WINNIPEG - A Manitoba woman is paying a final visit to her son in Europe before her planned visit to a clinic in Switzerland where she hopes to end her life on her own terms.
Susan Griffiths, 72, left her Winnipeg home this week, choosing to travel now before a neurological degenerative disorder overwhelms her body completely.
Griffiths is aiming to spend her final moments later this month at a clinic in Switzerland — the only jurisdiction that allows doctor-assisted suicide for non-residents — and she has gone public with her story in hopes that Canada will change its laws to also allow people to end their lives with medical help.
"I think we should have an option in Canada," she told The Canadian Press on Friday from her son's home in Germany.
"If you're in pain, or if you're terminally ill, you just have to wait and wait and probably get all sorts of treatment to keep you alive longer. I want an option to be brought in by the government where you don't have to go through that."
Griffiths suffers from muscular system atrophy, a deadly disease that has symptoms not unlike Parkinson's — an ever-increasing loss of balance, movement and control of virtually every bodily function.
For Griffiths, there is no getting better — only worse — along with more pain and more pills.
"The future is totally downhill and totally ghastly, and who on Earth wants to head that way when you have to eventually have everything done for you because you can't lift your limbs or speak or swallow?"
Killing oneself is not illegal in Canada, but helping someone commit suicide is against the law, although there have been court rulings that have challenged that.
British Columbia's Supreme Court ruled last year that the federal law banning doctor-assisted suicide is unconstitutional. The federal government appealed the decision at a hearing last month before the B.C. Court of Appeal and a ruling is expected later this year.
The Quebec government has been looking at ways to allow the terminally ill to end their suffering without the act being considered an assisted suicide under federal law.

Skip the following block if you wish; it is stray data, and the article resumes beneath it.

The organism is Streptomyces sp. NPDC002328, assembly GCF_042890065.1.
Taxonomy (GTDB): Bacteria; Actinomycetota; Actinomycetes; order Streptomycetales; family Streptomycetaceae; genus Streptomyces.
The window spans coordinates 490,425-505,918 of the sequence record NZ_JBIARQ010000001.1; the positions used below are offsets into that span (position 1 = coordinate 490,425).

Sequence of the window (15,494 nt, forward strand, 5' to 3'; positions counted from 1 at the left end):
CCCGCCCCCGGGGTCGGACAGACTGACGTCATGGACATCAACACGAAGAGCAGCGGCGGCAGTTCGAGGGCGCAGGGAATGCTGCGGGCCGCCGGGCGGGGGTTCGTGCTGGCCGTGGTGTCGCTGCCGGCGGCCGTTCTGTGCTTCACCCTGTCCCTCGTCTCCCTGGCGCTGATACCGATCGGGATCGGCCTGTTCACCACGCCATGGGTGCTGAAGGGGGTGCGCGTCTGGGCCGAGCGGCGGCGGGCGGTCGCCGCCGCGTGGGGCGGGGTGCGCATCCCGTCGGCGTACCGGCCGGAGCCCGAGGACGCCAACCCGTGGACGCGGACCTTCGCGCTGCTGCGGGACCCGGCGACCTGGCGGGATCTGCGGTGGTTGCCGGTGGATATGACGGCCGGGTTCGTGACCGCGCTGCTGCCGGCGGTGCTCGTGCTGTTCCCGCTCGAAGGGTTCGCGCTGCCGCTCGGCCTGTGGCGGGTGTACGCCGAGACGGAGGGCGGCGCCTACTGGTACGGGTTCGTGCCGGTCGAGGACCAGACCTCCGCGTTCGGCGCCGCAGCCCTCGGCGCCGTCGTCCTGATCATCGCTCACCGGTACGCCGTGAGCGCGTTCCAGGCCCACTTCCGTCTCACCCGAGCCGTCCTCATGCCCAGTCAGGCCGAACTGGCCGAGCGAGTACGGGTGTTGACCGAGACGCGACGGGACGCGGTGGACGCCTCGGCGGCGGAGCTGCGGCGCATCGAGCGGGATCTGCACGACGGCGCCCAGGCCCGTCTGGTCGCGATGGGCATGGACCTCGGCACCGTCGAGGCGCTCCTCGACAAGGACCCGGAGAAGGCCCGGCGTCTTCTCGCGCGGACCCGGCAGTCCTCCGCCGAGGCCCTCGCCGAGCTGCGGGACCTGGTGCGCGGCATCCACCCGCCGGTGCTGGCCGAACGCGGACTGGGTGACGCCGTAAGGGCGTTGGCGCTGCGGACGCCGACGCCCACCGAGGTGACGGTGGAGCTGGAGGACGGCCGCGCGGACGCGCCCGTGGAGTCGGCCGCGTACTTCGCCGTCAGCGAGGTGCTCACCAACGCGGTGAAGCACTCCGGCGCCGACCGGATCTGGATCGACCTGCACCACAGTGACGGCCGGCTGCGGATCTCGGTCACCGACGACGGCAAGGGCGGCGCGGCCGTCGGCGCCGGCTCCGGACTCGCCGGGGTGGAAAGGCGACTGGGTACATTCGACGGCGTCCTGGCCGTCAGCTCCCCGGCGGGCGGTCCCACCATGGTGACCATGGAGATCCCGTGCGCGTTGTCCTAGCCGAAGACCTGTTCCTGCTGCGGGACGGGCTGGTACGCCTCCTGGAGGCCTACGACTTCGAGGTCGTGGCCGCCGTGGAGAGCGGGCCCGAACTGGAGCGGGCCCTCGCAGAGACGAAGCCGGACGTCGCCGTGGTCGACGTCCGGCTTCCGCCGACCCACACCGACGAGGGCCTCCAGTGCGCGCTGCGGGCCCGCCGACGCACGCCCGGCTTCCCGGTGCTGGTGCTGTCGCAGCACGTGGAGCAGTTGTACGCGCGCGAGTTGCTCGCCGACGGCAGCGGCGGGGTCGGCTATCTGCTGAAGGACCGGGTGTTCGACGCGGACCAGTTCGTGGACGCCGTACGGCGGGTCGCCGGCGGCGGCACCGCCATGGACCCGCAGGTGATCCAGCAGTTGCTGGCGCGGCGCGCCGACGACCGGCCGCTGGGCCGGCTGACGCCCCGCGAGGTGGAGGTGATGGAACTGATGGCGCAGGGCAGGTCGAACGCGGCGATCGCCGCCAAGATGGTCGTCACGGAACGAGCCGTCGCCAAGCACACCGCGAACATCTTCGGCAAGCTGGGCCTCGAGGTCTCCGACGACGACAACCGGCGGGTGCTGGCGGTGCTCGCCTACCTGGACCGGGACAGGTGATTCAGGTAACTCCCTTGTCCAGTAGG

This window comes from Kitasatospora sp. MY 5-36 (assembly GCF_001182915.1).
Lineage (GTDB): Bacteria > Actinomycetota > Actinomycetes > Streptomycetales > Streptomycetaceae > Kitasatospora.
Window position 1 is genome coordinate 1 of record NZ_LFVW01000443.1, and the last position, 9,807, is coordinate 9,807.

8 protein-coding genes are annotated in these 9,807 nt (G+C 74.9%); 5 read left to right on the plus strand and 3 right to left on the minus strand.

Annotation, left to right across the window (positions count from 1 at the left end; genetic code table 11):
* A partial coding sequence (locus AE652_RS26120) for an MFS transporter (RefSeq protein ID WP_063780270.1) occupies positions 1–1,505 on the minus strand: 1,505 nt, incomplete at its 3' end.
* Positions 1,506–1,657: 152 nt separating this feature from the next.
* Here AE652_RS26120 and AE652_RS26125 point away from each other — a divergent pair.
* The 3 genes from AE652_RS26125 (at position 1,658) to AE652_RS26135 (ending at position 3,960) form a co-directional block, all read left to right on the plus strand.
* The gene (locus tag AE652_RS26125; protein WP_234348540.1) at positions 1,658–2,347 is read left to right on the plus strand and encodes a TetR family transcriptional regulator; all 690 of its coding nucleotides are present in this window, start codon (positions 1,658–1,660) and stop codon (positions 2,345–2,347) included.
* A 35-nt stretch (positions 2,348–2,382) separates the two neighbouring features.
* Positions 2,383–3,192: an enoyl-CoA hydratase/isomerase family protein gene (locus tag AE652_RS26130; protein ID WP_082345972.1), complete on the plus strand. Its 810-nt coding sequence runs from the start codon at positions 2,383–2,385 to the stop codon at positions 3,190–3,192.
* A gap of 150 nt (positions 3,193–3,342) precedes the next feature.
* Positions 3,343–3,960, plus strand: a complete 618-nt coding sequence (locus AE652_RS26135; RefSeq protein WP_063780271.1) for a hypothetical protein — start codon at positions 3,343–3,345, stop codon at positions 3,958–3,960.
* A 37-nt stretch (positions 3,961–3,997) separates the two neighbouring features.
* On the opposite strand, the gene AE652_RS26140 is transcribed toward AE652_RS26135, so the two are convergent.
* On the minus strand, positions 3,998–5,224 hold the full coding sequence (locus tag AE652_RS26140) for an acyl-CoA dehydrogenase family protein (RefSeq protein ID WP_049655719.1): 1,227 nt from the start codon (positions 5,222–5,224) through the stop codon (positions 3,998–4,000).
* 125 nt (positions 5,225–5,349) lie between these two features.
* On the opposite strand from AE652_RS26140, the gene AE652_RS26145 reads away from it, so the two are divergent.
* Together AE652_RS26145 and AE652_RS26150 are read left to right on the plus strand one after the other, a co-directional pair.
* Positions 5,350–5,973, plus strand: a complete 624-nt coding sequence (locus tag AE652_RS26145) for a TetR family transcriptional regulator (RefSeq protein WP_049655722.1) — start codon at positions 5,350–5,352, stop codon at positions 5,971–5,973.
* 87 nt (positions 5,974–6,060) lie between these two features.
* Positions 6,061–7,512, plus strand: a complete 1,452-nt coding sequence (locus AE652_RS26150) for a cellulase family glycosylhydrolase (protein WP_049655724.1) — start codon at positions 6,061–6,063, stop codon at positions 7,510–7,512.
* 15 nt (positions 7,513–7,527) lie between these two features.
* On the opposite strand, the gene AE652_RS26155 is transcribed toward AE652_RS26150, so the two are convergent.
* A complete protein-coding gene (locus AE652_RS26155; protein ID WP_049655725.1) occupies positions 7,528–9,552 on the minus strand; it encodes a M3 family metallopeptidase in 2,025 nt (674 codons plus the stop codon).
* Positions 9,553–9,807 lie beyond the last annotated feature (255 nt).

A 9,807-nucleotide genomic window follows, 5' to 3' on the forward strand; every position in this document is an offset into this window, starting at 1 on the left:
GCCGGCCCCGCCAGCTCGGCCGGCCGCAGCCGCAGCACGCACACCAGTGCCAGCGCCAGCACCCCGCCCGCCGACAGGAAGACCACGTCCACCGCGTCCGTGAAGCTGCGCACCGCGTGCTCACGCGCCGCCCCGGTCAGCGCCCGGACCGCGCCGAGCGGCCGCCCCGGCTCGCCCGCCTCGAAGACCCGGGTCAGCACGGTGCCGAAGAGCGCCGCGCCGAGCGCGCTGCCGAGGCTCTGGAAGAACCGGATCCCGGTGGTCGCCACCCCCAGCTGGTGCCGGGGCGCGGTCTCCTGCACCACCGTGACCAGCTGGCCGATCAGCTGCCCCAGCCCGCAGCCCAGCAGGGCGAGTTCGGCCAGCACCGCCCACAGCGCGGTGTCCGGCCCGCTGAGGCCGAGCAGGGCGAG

There are also support groups that help inform people about options available to them — even if it requires a trip overseas, as in the case of Griffiths.
Toronto-based Dying With Dignity fields about 600 calls a year, said executive director Wanda Morris, who added that politicians have been loath to look at changing the existing law.
"It's a bit like abortion or same-sex marriage, where you have some very strong religious views on the issue," Morris said.
Supporters of the current law, including many disability rights groups, say allowing assisted suicide would make things hard on the disabled.
"We fear that by embedding in Canadian law the message that some forms of human life are less worth living, the historic disadvantages faced by Canadians with disabilities ... will only be more deeply entrenched," the Canadian Association for Community Living said in a written statement following last year's B.C. Supreme Court ruling.
Federal government lawyers told the court that assisted suicide creates the possibility that people with disabilities, the elderly and the terminally ill could be coerced into ending their lives or do so in moments of depression and despair.
For Griffiths, it comes down to a personal choice which she says politicians should respect.
"I would like to have them start debating this immediately and give people like me, who have thought this through and have no recourse in my own country ... an option."